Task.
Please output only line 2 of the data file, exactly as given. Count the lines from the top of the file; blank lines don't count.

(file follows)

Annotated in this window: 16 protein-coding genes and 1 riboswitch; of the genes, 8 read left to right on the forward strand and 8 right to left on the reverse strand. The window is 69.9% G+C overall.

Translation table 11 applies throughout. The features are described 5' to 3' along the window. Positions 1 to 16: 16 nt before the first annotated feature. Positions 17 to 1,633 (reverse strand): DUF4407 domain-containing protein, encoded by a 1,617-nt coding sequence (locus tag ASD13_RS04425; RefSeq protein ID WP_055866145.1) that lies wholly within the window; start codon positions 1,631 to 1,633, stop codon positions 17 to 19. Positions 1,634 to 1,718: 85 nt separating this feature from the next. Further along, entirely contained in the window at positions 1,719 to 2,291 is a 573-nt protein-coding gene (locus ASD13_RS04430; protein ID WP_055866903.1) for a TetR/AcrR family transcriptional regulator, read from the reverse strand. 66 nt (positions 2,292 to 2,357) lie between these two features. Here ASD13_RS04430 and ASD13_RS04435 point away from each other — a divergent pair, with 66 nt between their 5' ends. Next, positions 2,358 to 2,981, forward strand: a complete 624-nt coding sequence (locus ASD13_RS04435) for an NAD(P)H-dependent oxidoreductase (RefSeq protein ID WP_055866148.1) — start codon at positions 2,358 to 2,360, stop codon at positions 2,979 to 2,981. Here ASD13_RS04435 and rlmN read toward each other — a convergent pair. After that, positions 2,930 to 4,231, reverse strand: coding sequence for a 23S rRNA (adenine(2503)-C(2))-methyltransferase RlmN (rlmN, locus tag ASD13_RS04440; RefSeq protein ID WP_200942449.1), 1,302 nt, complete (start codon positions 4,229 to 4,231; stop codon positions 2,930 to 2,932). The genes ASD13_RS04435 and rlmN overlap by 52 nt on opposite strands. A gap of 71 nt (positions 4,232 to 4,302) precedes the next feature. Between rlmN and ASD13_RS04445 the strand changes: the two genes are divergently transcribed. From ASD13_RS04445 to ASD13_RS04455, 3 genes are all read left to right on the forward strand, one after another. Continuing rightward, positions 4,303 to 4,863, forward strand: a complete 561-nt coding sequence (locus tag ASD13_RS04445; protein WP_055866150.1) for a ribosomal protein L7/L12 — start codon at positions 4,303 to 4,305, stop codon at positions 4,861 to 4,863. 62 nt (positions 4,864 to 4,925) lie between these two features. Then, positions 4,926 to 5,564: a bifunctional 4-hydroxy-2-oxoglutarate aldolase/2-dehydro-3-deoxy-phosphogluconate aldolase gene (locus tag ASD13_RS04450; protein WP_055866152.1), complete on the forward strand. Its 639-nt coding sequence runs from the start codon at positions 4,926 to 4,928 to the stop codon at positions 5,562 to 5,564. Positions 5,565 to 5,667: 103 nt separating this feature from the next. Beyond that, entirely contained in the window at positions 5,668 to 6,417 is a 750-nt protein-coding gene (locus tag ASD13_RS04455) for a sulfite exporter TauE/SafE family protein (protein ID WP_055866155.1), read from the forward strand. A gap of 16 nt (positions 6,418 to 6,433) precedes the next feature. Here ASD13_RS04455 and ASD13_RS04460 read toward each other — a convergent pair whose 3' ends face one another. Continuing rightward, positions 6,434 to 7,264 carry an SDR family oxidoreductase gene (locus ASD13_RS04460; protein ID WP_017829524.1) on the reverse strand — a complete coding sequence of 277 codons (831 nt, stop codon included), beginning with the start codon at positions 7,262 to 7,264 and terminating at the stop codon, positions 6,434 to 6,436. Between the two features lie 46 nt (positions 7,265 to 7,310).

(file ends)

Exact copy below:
Translation table 11 applies throughout. The features are described 5' to 3' along the window. Positions 1 to 16: 16 nt before the first annotated feature. Positions 17 to 1,633 (reverse strand): DUF4407 domain-containing protein, encoded by a 1,617-nt coding sequence (locus tag ASD13_RS04425; RefSeq protein ID WP_055866145.1) that lies wholly within the window; start codon positions 1,631 to 1,633, stop codon positions 17 to 19. Positions 1,634 to 1,718: 85 nt separating this feature from the next. Further along, entirely contained in the window at positions 1,719 to 2,291 is a 573-nt protein-coding gene (locus ASD13_RS04430; protein ID WP_055866903.1) for a TetR/AcrR family transcriptional regulator, read from the reverse strand. 66 nt (positions 2,292 to 2,357) lie between these two features. Here ASD13_RS04430 and ASD13_RS04435 point away from each other — a divergent pair, with 66 nt between their 5' ends. Next, positions 2,358 to 2,981, forward strand: a complete 624-nt coding sequence (locus ASD13_RS04435) for an NAD(P)H-dependent oxidoreductase (RefSeq protein ID WP_055866148.1) — start codon at positions 2,358 to 2,360, stop codon at positions 2,979 to 2,981. Here ASD13_RS04435 and rlmN read toward each other — a convergent pair. After that, positions 2,930 to 4,231, reverse strand: coding sequence for a 23S rRNA (adenine(2503)-C(2))-methyltransferase RlmN (rlmN, locus tag ASD13_RS04440; RefSeq protein ID WP_200942449.1), 1,302 nt, complete (start codon positions 4,229 to 4,231; stop codon positions 2,930 to 2,932). The genes ASD13_RS04435 and rlmN overlap by 52 nt on opposite strands. A gap of 71 nt (positions 4,232 to 4,302) precedes the next feature. Between rlmN and ASD13_RS04445 the strand changes: the two genes are divergently transcribed. From ASD13_RS04445 to ASD13_RS04455, 3 genes are all read left to right on the forward strand, one after another. Continuing rightward, positions 4,303 to 4,863, forward strand: a complete 561-nt coding sequence (locus tag ASD13_RS04445; protein WP_055866150.1) for a ribosomal protein L7/L12 — start codon at positions 4,303 to 4,305, stop codon at positions 4,861 to 4,863. 62 nt (positions 4,864 to 4,925) lie between these two features. Then, positions 4,926 to 5,564: a bifunctional 4-hydroxy-2-oxoglutarate aldolase/2-dehydro-3-deoxy-phosphogluconate aldolase gene (locus tag ASD13_RS04450; protein WP_055866152.1), complete on the forward strand. Its 639-nt coding sequence runs from the start codon at positions 4,926 to 4,928 to the stop codon at positions 5,562 to 5,564. Positions 5,565 to 5,667: 103 nt separating this feature from the next. Beyond that, entirely contained in the window at positions 5,668 to 6,417 is a 750-nt protein-coding gene (locus tag ASD13_RS04455) for a sulfite exporter TauE/SafE family protein (protein ID WP_055866155.1), read from the forward strand. A gap of 16 nt (positions 6,418 to 6,433) precedes the next feature. Here ASD13_RS04455 and ASD13_RS04460 read toward each other — a convergent pair whose 3' ends face one another. Continuing rightward, positions 6,434 to 7,264 carry an SDR family oxidoreductase gene (locus ASD13_RS04460; protein ID WP_017829524.1) on the reverse strand — a complete coding sequence of 277 codons (831 nt, stop codon included), beginning with the start codon at positions 7,262 to 7,264 and terminating at the stop codon, positions 6,434 to 6,436. Between the two features lie 46 nt (positions 7,265 to 7,310).